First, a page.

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Finding Organic Church: A Comprehensive Guide to Starting and Sustaining Authentic Christian Communities Paperback – September 1, 2009
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"Enlightenment Now: The Case for Reason, Science, Humanism, and Progress"
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The author of "Pagan Christianity?" (with George Barna), "Reimagining Church," and the bestselling "From Eternity to Here" has written a detailed manual on how to start and sustain an organic church. Everything from what to do with the children, to the developmental stages of church growth, to the diseases of an organic church and their cures are all covered in this comprehensive volume. Church planting principles for organic styled churches are packed together with the author's practical experience of living in and starting such churches. Each chapter is full of advice, outlining the unique problems that such churches will face and their solutions. Church planters of all types will benefit from this book as well as those wishing to explore an alternative way of church gathering. Christian Book Reviews, 2009 --Christian Book Reviews
A Book Long Overdue
In my opinion, this book has been long overdue. For many years we have needed a book that draws both from the New Testament and current practical experience in the areas of church planting and sustaining. Some very helpful books from the last century were Watchman Nee's "The Church and the Work" and Roland Allen's "Missionary Practices: St. Paul's or Ours'?" which are both quoted in Viola's new work. However, what has been needed is a fresh look with current real-life experience in this arena. We have needed someone to give modern day language within the context of what God is doing today. Frank Viola does just that in "Finding Organic Church." He skillfully draws from both the New Testament and over twenty-one years of experience planting and working with New Testament style churches. This piece of work will be invaluable to anyone who seeks to be involved in such churches and especially those who feel called by God to plant them. The book is divided into four main parts:
* Planting the Seed - Biblical Principles for Church Planting
* Tilling the Ground - Answers to Questions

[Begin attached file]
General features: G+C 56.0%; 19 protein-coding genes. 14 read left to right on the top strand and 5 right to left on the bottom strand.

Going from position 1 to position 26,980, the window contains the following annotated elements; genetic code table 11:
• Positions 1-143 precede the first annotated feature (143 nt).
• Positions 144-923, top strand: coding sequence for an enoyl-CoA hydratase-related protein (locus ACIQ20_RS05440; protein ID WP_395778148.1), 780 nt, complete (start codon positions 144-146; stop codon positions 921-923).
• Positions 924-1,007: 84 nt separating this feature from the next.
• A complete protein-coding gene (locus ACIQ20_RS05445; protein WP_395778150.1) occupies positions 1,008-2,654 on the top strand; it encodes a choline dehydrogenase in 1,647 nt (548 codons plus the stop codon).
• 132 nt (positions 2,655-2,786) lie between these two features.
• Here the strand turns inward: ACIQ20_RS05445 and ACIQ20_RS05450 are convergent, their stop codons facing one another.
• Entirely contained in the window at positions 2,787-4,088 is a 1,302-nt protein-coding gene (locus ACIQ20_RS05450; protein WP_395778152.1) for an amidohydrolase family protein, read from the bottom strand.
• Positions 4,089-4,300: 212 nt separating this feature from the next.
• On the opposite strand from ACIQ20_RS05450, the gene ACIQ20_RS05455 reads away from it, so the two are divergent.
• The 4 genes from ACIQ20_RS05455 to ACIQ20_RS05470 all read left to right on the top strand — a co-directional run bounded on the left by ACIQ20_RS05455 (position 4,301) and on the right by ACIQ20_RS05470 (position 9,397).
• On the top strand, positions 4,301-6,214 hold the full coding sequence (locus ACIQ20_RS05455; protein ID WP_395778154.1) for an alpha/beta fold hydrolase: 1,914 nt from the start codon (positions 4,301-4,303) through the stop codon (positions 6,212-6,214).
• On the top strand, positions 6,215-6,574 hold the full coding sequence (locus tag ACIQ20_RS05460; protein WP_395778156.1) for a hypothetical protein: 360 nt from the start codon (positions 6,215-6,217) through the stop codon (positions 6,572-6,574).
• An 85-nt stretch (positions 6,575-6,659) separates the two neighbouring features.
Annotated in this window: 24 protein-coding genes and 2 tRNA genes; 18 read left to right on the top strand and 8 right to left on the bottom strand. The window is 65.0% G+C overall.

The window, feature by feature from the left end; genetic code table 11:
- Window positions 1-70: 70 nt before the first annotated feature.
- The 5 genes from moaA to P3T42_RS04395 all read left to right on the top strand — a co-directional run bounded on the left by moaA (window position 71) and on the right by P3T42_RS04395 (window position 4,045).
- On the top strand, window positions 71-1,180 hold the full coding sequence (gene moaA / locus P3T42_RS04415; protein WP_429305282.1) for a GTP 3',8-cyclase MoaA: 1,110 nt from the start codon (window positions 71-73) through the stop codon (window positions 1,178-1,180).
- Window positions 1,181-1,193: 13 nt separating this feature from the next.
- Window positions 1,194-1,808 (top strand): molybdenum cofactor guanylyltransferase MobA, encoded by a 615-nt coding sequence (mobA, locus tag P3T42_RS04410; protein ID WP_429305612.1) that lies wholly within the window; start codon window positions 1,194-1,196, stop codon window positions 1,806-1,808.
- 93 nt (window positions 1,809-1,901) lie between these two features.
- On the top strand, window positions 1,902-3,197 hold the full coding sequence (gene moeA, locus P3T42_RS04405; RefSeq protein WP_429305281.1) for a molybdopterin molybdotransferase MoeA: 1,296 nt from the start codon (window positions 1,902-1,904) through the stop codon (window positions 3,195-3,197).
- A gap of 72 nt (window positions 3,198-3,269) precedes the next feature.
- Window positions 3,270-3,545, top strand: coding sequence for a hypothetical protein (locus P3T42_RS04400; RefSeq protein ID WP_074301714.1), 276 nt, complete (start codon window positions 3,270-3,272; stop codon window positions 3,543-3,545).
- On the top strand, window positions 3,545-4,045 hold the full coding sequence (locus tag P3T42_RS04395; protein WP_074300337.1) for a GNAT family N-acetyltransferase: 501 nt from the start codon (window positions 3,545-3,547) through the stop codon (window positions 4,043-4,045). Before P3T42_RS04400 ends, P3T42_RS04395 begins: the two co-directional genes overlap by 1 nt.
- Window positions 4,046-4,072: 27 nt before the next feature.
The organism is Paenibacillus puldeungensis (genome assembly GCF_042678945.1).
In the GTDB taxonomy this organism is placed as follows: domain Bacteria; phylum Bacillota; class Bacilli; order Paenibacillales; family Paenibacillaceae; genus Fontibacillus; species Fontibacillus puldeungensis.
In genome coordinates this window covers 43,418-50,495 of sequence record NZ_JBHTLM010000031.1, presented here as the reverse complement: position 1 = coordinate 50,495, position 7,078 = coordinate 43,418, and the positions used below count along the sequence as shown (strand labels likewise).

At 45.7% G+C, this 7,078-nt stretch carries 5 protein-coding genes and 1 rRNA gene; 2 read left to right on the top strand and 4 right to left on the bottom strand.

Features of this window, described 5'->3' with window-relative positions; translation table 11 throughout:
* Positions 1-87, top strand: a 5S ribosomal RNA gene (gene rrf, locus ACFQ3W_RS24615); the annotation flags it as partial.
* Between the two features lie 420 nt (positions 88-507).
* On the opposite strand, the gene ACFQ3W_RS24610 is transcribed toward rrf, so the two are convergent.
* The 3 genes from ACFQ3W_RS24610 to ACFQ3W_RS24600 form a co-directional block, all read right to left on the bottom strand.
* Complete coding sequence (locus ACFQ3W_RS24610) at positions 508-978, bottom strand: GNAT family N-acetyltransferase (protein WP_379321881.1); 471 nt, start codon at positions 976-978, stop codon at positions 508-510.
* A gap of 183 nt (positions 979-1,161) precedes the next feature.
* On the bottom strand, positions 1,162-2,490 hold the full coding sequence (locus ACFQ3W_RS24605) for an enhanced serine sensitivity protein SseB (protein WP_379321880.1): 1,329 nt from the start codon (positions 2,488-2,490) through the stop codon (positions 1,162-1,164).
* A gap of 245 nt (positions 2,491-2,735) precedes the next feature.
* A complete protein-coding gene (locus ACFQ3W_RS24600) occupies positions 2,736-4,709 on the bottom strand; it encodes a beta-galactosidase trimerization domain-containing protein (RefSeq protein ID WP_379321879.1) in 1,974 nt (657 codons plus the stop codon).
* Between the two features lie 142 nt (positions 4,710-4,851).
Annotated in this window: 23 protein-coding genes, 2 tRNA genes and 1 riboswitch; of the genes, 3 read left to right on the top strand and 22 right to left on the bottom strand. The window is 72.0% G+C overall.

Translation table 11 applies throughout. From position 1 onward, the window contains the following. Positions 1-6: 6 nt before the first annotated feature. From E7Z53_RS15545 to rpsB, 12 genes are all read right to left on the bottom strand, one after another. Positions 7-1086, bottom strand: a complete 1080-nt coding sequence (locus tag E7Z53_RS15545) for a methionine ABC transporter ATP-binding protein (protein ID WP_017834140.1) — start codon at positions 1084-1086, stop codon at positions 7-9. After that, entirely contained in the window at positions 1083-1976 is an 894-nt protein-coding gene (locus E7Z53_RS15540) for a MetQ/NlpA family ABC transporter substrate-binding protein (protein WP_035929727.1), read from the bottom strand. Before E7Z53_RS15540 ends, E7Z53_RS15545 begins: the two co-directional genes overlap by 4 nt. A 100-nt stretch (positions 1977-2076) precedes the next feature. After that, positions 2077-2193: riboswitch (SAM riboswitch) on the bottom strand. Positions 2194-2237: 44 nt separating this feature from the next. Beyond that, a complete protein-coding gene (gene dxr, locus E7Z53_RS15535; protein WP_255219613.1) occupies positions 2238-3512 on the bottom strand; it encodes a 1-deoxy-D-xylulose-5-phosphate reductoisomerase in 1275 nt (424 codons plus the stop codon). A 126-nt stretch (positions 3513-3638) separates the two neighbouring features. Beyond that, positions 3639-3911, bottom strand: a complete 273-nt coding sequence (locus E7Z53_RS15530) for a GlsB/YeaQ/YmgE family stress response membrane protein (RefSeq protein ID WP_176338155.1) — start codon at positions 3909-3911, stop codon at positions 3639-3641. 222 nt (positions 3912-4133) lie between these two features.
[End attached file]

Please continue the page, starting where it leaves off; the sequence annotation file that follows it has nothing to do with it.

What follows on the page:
* Cultivating the Soil - Practical Steps for Beginning
* Pulling the Weeds - Health and Development
In all of these parts, Viola takes the biological (organic) view of the church, as given in the New Testament, and weaves that theme into all of his points. Then he dives into each one of those areas that include: The need for itinerant church planters, God's way of planting churches, objections and questions, practical help for meetings and community life, the stages of an organic church, the seasons of an organic church, the diseases of an organic church, and how a worker cares for an organic church. This book thoroughly covers the topics of finding, planting, and sustaining organic expressions of the church. I cannot recommend this book highly enough. It is truly a treasure that is chock full of resources and helpful to anyone involved in or interested in God's way of planting and developing His church on the earth today. - Rebuilders, 2009 --Rebuilders, 2009
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It has been interesting and educational to read through these primary volumes of Viola and to see the traditional ecclesiology (study of the church) not just challenged and deconstructed but an alternative lain down that provides first a Biblically derived and defended perspective and then a culmination in this book of how to practically begin to build an Organic Church.
Appropriately enough, Viola outlines the growth of an Organic Church through the metaphor of a growing plant and divides his approach into four sections.
1. Planting the Seed.
2. Tilling the Ground.
3. Cultivating the Soil.
4. Pulling the Weeds.
Common criticisms of Viola that I've observed in the past usually focus upon the theme that he tears down without building; or that he advocates the "easy path" of walking away from the institutional church rather than the difficult work of reclaiming and restoring. Anyone who reads this book with a degree of objectivity will have to conclude that the path being advocated here is far from easy. The dropping of the walls that preclude sincere fellowship brings about a path that is bittersweet and Viola is not shy in relating from his experience and observation the multitude of pitfalls, difficulties and risk that a path like this invites.